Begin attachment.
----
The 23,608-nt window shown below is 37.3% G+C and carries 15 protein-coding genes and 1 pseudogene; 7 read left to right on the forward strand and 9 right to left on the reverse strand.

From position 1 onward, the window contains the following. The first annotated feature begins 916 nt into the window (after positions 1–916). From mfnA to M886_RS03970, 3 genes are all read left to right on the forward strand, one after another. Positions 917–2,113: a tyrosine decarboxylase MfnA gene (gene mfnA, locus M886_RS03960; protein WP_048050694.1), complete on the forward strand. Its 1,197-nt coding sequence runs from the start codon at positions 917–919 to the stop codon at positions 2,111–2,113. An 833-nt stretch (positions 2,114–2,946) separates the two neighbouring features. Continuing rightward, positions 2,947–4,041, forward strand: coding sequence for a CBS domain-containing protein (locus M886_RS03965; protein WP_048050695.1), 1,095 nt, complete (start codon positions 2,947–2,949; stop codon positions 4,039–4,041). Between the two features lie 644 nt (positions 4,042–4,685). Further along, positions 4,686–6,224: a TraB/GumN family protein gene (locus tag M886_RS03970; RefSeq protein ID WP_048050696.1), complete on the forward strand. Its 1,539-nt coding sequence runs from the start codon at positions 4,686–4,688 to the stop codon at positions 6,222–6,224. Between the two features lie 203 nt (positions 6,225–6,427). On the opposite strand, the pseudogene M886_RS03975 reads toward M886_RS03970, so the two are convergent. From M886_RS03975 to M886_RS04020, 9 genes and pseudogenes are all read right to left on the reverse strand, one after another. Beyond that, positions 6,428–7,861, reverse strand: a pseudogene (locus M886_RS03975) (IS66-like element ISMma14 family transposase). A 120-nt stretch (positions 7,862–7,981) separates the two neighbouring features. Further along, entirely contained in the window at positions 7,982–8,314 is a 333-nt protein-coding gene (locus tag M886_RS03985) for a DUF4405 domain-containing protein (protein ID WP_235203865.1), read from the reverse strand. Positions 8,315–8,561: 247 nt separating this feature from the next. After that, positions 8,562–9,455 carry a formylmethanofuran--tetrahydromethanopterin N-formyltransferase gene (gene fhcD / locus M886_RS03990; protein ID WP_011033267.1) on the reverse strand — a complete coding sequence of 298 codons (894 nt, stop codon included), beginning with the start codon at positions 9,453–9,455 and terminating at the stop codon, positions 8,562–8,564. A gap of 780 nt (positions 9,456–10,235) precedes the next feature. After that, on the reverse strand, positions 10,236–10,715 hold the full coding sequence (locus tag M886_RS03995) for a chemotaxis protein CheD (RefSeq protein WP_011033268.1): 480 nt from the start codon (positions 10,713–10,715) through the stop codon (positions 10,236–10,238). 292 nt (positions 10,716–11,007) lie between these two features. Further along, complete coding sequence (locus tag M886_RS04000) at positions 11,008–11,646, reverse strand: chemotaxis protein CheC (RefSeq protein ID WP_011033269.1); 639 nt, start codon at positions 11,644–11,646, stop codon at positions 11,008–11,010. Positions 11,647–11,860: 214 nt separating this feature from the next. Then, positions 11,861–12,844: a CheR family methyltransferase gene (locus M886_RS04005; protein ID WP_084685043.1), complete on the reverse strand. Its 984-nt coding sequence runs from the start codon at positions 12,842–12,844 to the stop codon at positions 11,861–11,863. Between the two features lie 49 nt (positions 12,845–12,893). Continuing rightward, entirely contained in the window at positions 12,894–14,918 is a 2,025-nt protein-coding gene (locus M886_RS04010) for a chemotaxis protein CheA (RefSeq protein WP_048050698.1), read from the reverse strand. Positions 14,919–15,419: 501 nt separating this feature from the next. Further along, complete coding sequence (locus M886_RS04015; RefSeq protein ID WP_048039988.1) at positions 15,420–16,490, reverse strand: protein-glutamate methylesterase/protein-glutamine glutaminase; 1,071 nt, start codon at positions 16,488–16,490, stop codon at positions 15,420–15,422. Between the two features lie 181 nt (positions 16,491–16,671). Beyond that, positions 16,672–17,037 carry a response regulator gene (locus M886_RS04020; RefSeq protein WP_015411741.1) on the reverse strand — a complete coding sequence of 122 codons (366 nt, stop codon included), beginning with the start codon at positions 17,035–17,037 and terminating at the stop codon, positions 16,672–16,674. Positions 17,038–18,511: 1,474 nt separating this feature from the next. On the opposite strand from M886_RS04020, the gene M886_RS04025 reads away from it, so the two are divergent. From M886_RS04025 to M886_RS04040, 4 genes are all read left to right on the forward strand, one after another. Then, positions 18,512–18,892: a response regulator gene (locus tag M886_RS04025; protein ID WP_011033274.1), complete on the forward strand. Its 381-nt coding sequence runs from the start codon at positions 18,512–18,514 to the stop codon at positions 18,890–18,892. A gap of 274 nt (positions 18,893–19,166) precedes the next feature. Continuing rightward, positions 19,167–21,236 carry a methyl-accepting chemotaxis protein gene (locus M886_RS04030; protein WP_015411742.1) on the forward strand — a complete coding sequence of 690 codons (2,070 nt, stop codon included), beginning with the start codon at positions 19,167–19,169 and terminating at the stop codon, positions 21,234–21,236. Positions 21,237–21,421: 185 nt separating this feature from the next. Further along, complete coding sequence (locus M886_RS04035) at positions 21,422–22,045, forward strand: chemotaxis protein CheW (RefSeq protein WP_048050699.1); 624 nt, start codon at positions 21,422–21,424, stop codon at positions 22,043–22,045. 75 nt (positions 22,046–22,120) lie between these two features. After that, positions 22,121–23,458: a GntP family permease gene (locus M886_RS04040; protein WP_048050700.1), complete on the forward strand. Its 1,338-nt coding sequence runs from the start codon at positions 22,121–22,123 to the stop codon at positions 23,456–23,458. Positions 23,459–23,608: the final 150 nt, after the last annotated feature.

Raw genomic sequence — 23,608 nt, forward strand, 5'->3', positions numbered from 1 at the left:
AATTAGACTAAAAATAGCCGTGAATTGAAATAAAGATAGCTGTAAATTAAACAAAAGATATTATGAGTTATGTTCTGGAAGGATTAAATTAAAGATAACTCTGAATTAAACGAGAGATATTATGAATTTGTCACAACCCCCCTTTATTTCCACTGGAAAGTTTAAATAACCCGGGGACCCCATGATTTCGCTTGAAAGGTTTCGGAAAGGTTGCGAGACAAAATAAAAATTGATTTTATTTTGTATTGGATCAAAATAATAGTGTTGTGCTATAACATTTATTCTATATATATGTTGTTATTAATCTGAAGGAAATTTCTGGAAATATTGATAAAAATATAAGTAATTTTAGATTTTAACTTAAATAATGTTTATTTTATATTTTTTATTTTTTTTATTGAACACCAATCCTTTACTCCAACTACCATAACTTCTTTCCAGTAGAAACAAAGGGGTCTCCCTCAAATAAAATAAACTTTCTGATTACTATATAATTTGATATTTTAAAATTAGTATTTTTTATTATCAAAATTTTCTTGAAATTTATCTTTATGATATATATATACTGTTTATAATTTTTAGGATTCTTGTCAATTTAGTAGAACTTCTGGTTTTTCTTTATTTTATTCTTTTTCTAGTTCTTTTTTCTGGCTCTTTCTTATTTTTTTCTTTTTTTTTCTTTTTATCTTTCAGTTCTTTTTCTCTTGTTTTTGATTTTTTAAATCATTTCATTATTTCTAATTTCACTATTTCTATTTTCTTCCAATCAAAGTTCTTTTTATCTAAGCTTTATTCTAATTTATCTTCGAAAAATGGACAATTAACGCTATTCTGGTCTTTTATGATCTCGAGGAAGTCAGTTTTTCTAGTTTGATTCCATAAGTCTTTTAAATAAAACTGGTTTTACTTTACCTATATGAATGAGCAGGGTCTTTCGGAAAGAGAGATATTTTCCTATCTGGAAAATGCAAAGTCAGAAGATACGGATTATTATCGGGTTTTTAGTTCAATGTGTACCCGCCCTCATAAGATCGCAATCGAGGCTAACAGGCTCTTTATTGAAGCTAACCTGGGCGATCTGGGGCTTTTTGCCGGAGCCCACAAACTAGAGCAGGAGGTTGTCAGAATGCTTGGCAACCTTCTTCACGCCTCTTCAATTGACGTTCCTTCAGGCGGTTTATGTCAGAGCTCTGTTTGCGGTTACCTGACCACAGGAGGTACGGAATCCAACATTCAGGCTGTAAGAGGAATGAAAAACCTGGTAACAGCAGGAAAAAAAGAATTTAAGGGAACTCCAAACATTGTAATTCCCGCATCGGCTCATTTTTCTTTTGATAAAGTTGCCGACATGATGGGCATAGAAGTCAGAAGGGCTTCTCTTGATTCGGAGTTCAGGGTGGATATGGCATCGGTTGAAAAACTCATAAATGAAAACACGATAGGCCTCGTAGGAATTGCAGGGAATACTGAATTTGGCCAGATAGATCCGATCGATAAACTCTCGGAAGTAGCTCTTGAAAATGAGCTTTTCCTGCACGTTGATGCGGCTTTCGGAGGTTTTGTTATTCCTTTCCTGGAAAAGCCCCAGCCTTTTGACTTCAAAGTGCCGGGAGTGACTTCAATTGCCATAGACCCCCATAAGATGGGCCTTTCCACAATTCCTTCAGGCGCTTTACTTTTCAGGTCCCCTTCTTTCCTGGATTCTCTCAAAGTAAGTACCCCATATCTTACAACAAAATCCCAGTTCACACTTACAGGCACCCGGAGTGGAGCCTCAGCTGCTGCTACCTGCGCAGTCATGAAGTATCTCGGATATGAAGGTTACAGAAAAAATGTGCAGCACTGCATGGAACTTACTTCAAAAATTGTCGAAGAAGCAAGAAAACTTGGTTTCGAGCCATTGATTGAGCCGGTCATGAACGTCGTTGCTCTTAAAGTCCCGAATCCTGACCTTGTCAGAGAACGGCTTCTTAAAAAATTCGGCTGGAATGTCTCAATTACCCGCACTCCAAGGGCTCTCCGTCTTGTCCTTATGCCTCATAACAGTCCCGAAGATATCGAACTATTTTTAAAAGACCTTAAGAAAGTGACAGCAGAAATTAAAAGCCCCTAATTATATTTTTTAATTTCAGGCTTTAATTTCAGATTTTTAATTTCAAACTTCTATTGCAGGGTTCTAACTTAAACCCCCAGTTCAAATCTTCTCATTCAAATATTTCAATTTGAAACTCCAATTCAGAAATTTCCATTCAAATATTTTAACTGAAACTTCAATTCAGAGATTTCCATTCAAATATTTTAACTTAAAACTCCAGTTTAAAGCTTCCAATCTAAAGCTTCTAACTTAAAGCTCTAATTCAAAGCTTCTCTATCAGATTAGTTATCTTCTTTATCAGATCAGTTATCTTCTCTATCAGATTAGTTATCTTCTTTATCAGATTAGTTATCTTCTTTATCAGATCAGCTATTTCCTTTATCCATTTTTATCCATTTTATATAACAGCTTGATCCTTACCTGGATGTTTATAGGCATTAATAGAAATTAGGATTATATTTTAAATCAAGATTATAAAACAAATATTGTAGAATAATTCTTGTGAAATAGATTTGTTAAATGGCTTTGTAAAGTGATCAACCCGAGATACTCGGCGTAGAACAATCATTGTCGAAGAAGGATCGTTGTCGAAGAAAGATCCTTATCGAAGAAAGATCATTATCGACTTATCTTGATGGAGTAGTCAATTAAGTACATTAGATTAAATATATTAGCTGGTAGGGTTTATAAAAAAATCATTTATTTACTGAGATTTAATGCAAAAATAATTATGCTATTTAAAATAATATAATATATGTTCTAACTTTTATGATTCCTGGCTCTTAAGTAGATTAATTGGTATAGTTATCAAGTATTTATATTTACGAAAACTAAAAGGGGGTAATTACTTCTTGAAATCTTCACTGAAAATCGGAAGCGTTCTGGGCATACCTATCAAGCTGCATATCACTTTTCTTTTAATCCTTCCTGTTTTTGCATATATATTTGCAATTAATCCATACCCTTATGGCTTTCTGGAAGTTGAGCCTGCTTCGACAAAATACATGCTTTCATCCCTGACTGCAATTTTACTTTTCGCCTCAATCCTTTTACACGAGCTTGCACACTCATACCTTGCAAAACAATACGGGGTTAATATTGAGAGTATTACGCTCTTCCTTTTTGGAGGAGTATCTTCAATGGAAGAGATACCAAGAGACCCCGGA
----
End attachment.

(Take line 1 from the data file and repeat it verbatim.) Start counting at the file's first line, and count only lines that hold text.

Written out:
The 23,608-nt window shown below is 37.3% G+C and carries 15 protein-coding genes and 1 pseudogene; 7 read left to right on the forward strand and 9 right to left on the reverse strand.